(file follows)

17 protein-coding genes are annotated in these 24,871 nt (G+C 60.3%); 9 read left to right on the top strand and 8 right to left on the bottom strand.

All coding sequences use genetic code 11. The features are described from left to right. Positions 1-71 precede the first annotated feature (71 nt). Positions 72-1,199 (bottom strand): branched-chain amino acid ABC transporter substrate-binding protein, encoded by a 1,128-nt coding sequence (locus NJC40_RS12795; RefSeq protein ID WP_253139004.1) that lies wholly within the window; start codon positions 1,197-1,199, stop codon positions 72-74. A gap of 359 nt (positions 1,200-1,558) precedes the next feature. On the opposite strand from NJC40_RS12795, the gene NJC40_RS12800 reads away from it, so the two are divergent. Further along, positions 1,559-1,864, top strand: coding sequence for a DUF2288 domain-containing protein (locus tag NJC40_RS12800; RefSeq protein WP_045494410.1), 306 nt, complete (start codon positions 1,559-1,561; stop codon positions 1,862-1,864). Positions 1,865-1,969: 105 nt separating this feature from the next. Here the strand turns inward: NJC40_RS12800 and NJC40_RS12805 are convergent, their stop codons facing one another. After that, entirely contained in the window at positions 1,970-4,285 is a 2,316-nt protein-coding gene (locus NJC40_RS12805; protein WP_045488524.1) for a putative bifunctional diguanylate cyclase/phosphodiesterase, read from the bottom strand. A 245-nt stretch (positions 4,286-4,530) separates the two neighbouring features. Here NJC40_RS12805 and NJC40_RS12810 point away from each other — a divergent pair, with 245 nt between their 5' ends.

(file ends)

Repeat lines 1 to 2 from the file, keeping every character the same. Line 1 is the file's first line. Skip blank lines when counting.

17 protein-coding genes are annotated in these 24,871 nt (G+C 60.3%); 9 read left to right on the top strand and 8 right to left on the bottom strand.

All coding sequences use genetic code 11. The features are described from left to right. Positions 1-71 precede the first annotated feature (71 nt). Positions 72-1,199 (bottom strand): branched-chain amino acid ABC transporter substrate-binding protein, encoded by a 1,128-nt coding sequence (locus NJC40_RS12795; RefSeq protein ID WP_253139004.1) that lies wholly within the window; start codon positions 1,197-1,199, stop codon positions 72-74. A gap of 359 nt (positions 1,200-1,558) precedes the next feature. On the opposite strand from NJC40_RS12795, the gene NJC40_RS12800 reads away from it, so the two are divergent. Further along, positions 1,559-1,864, top strand: coding sequence for a DUF2288 domain-containing protein (locus tag NJC40_RS12800; RefSeq protein WP_045494410.1), 306 nt, complete (start codon positions 1,559-1,561; stop codon positions 1,862-1,864). Positions 1,865-1,969: 105 nt separating this feature from the next. Here the strand turns inward: NJC40_RS12800 and NJC40_RS12805 are convergent, their stop codons facing one another. After that, entirely contained in the window at positions 1,970-4,285 is a 2,316-nt protein-coding gene (locus NJC40_RS12805; protein WP_045488524.1) for a putative bifunctional diguanylate cyclase/phosphodiesterase, read from the bottom strand. A 245-nt stretch (positions 4,286-4,530) separates the two neighbouring features. Here NJC40_RS12805 and NJC40_RS12810 point away from each other — a divergent pair, with 245 nt between their 5' ends.